Be careful what you ask for
Published in FSD Update
SNA is finding out that not everything you think you want, you actually like when you get it.
Several years ago, I attended my first Legislative Action Committee (LAC) conference. This was before the 2010 reauthorization of the Child Nutrition Act, which put into place the Healthy, Hunger-Free Kids Act (HHFKA). SNA’s policy paper that year asked for many things that became part of the HHFKA. Now, it seems like many of the things SNA was lobbying for are the very things it’s asking the USDA to eliminate.
Janey Thornton, deputy under secretary for the USDA’s Food, Nutrition and Consumer Services, expressed this frustration at this year’s LAC. Thornton’s point was essentially: “You asked us to do things. We did them. Now, you’re asking why the federal government is doing this to me.”
Here’s one example I remember from my pre-HHFKA trip to Congress. One of the main points of emphasis that year was that there needed to be a consistent standard for what a reimbursable meal was, so that a child in Oklahoma would be served the same nutritionally balanced meal as a student in Maine. That didn’t mean the meals in Oklahoma and Maine had to be the same, just that there needed to be a baseline of what constituted a reimbursable meal. Industry representatives were also emphasizing this, so that they didn’t have to create as many different product specifications, which they said drove up costs.
Flash-forward to 2012, when the HHFKA was implemented, and this very thing was behind what so many child nutrition directors were grumbling about. They said the standards imposed by the USDA were too strict and inhibited menu creativity. I happen to agree with that statement. But the USDA simply had heard what SNA and its members were asking for and gave it to them.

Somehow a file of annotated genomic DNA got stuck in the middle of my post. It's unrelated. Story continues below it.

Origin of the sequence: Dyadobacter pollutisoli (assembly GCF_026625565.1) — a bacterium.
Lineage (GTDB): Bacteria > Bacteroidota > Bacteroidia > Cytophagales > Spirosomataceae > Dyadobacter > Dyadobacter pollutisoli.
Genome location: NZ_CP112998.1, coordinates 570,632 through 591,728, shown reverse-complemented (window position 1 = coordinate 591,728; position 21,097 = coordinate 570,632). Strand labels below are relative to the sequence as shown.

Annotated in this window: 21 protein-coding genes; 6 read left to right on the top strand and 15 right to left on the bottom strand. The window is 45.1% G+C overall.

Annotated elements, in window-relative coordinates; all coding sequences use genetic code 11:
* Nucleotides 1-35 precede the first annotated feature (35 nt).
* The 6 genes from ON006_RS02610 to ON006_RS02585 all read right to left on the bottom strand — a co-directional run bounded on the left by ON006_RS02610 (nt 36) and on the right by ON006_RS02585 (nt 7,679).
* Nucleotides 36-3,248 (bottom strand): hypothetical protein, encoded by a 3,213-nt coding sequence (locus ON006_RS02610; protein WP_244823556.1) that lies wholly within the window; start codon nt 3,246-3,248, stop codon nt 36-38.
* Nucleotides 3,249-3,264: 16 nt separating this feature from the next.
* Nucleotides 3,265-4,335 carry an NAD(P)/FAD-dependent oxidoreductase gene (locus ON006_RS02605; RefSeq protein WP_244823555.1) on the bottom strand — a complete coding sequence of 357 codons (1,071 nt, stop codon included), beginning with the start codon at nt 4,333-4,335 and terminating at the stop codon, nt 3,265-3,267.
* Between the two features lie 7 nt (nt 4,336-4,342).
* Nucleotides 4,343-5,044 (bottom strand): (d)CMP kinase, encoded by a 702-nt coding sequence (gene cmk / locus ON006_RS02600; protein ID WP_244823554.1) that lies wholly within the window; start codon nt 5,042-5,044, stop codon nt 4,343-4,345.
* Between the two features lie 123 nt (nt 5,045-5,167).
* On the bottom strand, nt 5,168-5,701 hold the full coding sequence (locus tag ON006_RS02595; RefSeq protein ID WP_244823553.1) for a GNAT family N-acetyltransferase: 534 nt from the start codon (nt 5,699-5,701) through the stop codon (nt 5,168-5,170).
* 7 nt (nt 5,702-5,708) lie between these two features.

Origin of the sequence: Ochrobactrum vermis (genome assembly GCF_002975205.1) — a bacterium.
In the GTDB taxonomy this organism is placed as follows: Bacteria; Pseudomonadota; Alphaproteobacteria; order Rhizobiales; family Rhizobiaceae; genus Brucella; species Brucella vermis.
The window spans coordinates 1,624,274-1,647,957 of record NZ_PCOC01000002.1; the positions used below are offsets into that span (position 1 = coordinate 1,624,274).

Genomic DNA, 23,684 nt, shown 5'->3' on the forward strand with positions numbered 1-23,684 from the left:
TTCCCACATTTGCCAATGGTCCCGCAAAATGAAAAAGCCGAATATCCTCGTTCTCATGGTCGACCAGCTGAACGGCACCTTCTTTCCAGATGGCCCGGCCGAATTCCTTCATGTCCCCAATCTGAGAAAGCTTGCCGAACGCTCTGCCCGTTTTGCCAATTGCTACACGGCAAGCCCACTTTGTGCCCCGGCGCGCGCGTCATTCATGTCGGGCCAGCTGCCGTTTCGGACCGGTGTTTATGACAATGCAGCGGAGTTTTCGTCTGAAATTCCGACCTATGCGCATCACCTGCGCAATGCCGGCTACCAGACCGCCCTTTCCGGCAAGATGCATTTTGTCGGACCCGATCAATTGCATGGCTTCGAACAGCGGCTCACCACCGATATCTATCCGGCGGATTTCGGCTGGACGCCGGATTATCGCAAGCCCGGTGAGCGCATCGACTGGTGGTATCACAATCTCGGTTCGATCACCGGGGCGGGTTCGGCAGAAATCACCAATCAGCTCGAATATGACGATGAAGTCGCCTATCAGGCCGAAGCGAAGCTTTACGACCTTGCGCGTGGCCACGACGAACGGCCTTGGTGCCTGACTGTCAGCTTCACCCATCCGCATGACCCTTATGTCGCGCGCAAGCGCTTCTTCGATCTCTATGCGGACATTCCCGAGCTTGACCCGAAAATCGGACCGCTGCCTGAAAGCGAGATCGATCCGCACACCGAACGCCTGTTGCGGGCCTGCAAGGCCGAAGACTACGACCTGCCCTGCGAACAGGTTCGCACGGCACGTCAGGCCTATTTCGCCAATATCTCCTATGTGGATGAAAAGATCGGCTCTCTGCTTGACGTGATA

It’s important to remember that during the drafting of the HHFKA, Congress was working on healthcare reform, and I think it’s safe to bet that for most members of Congress, school meals wasn’t top of mind. I’d also be willing to bet that most members of Congress aren’t all that familiar with how the federal meals program works in the first place.
Yes, that’s what LAC is all about, getting the word out about school meals and getting proper funding for the program. But in 2010, Congress was too busy with healthcare reform. Congressmen and women heard the bullet points of what SNA was asking for and passed that off to the USDA to craft the details. That’s what the USDA did.
The rules aren’t perfect. Yes, there were things that could have been done that might have prevented some of the heartache and complaining—namely including current child nutrition professionals in the discussion. But HHFKA mirrors what school foodservice leaders asked for.
So be careful what you ask for, because you just might get it. And you might realize you really didn’t want it in the first place.